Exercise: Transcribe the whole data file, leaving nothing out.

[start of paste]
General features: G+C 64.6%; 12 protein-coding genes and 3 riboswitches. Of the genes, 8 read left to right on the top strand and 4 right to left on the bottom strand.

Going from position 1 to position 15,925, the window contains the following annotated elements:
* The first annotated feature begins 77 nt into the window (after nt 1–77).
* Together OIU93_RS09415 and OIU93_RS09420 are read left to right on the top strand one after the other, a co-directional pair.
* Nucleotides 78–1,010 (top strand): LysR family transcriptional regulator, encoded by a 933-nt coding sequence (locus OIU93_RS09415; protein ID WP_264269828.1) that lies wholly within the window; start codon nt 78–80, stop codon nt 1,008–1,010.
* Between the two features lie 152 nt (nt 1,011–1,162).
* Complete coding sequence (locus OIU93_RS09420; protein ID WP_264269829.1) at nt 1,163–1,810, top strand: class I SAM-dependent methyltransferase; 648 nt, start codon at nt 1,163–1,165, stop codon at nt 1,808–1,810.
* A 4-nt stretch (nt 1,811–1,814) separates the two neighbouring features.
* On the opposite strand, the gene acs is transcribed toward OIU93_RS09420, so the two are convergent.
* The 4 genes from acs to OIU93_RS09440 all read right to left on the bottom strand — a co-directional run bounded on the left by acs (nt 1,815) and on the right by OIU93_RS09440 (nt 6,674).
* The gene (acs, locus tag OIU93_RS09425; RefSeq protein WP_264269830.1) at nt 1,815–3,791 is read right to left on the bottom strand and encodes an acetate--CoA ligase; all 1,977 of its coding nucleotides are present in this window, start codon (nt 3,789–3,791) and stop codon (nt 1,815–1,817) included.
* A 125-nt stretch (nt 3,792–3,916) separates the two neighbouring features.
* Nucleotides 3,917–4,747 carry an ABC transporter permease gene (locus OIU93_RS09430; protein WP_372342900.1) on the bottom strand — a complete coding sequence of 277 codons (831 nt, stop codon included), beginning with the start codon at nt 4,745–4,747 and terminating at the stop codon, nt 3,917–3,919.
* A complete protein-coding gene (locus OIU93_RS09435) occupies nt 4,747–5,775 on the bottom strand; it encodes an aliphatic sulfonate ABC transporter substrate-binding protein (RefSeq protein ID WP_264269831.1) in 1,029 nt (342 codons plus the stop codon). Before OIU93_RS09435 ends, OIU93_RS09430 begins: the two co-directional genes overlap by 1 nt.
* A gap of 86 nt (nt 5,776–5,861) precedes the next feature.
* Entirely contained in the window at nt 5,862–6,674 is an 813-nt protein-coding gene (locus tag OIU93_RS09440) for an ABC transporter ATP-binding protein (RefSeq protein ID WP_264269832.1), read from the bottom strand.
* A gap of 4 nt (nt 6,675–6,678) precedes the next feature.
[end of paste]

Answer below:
General features: G+C 64.6%; 12 protein-coding genes and 3 riboswitches. Of the genes, 8 read left to right on the top strand and 4 right to left on the bottom strand.

Going from position 1 to position 15,925, the window contains the following annotated elements:
* The first annotated feature begins 77 nt into the window (after nt 1–77).
* Together OIU93_RS09415 and OIU93_RS09420 are read left to right on the top strand one after the other, a co-directional pair.
* Nucleotides 78–1,010 (top strand): LysR family transcriptional regulator, encoded by a 933-nt coding sequence (locus OIU93_RS09415; protein ID WP_264269828.1) that lies wholly within the window; start codon nt 78–80, stop codon nt 1,008–1,010.
* Between the two features lie 152 nt (nt 1,011–1,162).
* Complete coding sequence (locus OIU93_RS09420; protein ID WP_264269829.1) at nt 1,163–1,810, top strand: class I SAM-dependent methyltransferase; 648 nt, start codon at nt 1,163–1,165, stop codon at nt 1,808–1,810.
* A 4-nt stretch (nt 1,811–1,814) separates the two neighbouring features.
* On the opposite strand, the gene acs is transcribed toward OIU93_RS09420, so the two are convergent.
* The 4 genes from acs to OIU93_RS09440 all read right to left on the bottom strand — a co-directional run bounded on the left by acs (nt 1,815) and on the right by OIU93_RS09440 (nt 6,674).
* The gene (acs, locus tag OIU93_RS09425; RefSeq protein WP_264269830.1) at nt 1,815–3,791 is read right to left on the bottom strand and encodes an acetate--CoA ligase; all 1,977 of its coding nucleotides are present in this window, start codon (nt 3,789–3,791) and stop codon (nt 1,815–1,817) included.
* A 125-nt stretch (nt 3,792–3,916) separates the two neighbouring features.
* Nucleotides 3,917–4,747 carry an ABC transporter permease gene (locus OIU93_RS09430; protein WP_372342900.1) on the bottom strand — a complete coding sequence of 277 codons (831 nt, stop codon included), beginning with the start codon at nt 4,745–4,747 and terminating at the stop codon, nt 3,917–3,919.
* A complete protein-coding gene (locus OIU93_RS09435) occupies nt 4,747–5,775 on the bottom strand; it encodes an aliphatic sulfonate ABC transporter substrate-binding protein (RefSeq protein ID WP_264269831.1) in 1,029 nt (342 codons plus the stop codon). Before OIU93_RS09435 ends, OIU93_RS09430 begins: the two co-directional genes overlap by 1 nt.
* A gap of 86 nt (nt 5,776–5,861) precedes the next feature.
* Entirely contained in the window at nt 5,862–6,674 is an 813-nt protein-coding gene (locus tag OIU93_RS09440) for an ABC transporter ATP-binding protein (RefSeq protein ID WP_264269832.1), read from the bottom strand.
* A gap of 4 nt (nt 6,675–6,678) precedes the next feature.